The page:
Collecting sales tax is common for any business owner with at least one physical location. If a good or service is sold, state and local laws dictate that a sales tax should be applied. But is sales tax still a requirement if you sell online? And does it matter if the buyer is in a different state? Read on to learn the latest on how sales tax work on the web.
Clearing the confusion
In 1992, the U.S. Supreme Court established a precedent that unless a business had a substantial connection to a state, the state could not collect sales tax from the business. This was great news for online retailers and online sales boomed as a result. But as online shopping grew over the years, states were missing out on billions of dollars of annual tax revenue.
States began to clash with online retailers until June 2018, when the Supreme Court case, South Dakota v. Wayfair Inc., put the issue to rest. The court ruled that online retailers can be required to collect sales taxes for the state the buyer is in, even in states where the retailer has no physical presence such as a storefront, office or warehouse.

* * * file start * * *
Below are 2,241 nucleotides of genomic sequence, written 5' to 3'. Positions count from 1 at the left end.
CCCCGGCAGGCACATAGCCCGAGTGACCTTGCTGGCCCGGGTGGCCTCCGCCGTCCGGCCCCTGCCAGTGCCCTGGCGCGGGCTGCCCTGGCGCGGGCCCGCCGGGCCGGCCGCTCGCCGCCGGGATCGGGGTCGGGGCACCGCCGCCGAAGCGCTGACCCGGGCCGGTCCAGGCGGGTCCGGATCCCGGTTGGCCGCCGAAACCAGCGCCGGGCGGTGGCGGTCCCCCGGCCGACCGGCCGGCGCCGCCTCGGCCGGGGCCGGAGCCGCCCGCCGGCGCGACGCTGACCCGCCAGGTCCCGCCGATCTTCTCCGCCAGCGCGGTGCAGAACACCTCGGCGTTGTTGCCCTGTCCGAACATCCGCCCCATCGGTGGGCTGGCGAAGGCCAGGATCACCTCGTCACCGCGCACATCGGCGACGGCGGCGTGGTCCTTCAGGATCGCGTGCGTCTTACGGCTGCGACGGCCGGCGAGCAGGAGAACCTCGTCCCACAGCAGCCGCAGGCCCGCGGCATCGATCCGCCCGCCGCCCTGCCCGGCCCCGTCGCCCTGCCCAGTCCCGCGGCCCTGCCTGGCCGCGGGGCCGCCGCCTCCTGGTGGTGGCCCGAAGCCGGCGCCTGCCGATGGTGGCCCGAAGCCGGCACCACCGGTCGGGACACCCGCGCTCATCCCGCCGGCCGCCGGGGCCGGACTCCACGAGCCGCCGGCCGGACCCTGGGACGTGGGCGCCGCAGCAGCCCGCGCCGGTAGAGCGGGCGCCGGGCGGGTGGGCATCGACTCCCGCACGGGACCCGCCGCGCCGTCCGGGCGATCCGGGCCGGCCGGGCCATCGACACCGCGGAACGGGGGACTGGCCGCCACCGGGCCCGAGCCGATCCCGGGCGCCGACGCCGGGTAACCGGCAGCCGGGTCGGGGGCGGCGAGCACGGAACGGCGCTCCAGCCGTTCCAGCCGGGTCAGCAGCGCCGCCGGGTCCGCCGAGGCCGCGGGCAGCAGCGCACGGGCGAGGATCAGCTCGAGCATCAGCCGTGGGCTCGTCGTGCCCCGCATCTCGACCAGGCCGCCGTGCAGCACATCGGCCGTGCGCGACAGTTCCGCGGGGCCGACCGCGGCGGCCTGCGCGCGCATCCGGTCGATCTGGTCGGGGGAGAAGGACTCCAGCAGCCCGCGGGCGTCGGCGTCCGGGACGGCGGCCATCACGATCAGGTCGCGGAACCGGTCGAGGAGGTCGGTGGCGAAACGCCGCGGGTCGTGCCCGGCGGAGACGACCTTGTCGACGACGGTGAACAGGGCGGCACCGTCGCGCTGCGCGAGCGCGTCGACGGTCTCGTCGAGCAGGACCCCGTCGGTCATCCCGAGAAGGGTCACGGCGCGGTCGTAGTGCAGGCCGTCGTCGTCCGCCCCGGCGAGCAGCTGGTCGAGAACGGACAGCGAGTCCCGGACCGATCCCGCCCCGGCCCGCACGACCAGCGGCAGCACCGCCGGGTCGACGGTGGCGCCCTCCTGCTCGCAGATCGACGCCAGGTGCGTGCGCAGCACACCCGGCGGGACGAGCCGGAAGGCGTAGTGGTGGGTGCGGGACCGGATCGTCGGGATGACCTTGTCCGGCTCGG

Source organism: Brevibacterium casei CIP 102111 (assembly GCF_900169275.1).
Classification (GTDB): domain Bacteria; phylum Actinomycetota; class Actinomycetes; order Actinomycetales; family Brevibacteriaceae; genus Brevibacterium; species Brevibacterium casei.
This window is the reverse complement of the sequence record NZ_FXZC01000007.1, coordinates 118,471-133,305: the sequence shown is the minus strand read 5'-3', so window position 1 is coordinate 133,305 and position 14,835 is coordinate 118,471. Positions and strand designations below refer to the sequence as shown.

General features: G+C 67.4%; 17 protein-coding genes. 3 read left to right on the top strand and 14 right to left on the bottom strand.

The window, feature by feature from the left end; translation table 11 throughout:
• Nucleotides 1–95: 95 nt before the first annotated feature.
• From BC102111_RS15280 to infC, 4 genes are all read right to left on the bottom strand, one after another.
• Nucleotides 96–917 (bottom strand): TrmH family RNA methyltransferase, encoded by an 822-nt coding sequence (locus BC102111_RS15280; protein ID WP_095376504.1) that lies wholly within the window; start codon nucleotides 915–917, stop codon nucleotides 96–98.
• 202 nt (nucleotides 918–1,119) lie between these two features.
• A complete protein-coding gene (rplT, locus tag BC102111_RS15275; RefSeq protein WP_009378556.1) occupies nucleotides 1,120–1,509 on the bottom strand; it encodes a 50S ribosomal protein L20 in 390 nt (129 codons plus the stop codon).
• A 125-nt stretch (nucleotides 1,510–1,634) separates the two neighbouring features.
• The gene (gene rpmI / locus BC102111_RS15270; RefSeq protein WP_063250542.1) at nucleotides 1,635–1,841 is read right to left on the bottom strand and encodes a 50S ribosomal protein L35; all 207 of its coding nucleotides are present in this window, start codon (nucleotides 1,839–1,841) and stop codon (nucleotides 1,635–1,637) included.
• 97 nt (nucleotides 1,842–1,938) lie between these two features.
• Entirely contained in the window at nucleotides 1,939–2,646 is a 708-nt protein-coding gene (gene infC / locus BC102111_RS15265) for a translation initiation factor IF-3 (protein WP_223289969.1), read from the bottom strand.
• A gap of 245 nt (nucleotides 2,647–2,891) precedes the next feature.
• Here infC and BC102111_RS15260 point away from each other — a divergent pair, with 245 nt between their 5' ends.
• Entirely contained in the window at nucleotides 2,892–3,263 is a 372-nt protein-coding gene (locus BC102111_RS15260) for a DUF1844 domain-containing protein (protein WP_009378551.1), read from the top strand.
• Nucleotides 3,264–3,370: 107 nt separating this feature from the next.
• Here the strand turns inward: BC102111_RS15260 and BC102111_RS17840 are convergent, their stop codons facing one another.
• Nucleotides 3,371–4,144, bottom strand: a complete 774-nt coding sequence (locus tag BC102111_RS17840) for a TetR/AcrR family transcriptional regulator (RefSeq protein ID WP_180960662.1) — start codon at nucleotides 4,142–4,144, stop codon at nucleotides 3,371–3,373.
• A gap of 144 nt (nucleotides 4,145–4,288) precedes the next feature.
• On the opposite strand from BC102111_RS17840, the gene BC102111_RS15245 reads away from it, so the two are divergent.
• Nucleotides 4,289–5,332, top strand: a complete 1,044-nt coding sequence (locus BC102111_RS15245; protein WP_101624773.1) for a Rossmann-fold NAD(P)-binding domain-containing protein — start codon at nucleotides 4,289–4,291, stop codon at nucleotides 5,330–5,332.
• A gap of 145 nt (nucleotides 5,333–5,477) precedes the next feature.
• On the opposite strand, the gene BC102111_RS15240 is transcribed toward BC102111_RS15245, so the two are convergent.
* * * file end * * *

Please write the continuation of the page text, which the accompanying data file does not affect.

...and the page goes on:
What the decision means for your business
In this current sales tax environment, there are key points to know and remember if your business sells online:
The seller’s landscape is changing
The Supreme Court’s 1992 sales tax ruling had given online sellers a selling advantage over businesses physically residing in a state. It was a great way to get the online marketplace off the ground but this latest decision shifted the landscape and leveled the playing field. Know the laws, stay abreast of changes and craft a plan to keep your customers buying and your business thriving.
If you want some additional guidance to navigate these and other recent developments for your business, the knowledgeable bankers at California Bank & Trust can help. Contact us at (800) 355-0507 or visit a branch near you. [cite::171::cite] [cite::172::cite]